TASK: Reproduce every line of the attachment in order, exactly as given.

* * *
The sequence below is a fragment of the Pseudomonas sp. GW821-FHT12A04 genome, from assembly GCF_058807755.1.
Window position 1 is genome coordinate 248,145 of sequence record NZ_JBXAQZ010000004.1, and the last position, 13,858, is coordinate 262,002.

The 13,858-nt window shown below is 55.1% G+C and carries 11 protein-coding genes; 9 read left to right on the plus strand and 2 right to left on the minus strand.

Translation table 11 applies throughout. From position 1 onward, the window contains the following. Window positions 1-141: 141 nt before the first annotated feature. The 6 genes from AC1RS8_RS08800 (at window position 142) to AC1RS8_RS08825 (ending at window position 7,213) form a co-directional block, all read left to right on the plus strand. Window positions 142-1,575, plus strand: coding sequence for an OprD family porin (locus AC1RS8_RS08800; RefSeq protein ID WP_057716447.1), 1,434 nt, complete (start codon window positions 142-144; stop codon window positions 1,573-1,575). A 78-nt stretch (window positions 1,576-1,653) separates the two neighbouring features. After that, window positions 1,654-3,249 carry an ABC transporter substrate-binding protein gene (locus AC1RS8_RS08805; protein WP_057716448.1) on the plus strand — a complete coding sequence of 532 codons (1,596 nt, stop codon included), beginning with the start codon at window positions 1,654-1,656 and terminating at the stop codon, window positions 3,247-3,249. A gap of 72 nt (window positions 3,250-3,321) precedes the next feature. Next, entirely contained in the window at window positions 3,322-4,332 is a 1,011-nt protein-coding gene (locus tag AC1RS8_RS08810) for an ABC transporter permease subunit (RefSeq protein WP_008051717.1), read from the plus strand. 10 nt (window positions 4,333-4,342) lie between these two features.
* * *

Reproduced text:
The sequence below is a fragment of the Pseudomonas sp. GW821-FHT12A04 genome, from assembly GCF_058807755.1.
Window position 1 is genome coordinate 248,145 of sequence record NZ_JBXAQZ010000004.1, and the last position, 13,858, is coordinate 262,002.

The 13,858-nt window shown below is 55.1% G+C and carries 11 protein-coding genes; 9 read left to right on the plus strand and 2 right to left on the minus strand.

Translation table 11 applies throughout. From position 1 onward, the window contains the following. Window positions 1-141: 141 nt before the first annotated feature. The 6 genes from AC1RS8_RS08800 (at window position 142) to AC1RS8_RS08825 (ending at window position 7,213) form a co-directional block, all read left to right on the plus strand. Window positions 142-1,575, plus strand: coding sequence for an OprD family porin (locus AC1RS8_RS08800; RefSeq protein ID WP_057716447.1), 1,434 nt, complete (start codon window positions 142-144; stop codon window positions 1,573-1,575). A 78-nt stretch (window positions 1,576-1,653) separates the two neighbouring features. After that, window positions 1,654-3,249 carry an ABC transporter substrate-binding protein gene (locus AC1RS8_RS08805; protein WP_057716448.1) on the plus strand — a complete coding sequence of 532 codons (1,596 nt, stop codon included), beginning with the start codon at window positions 1,654-1,656 and terminating at the stop codon, window positions 3,247-3,249. A gap of 72 nt (window positions 3,250-3,321) precedes the next feature. Next, entirely contained in the window at window positions 3,322-4,332 is a 1,011-nt protein-coding gene (locus tag AC1RS8_RS08810) for an ABC transporter permease subunit (RefSeq protein WP_008051717.1), read from the plus strand. 10 nt (window positions 4,333-4,342) lie between these two features.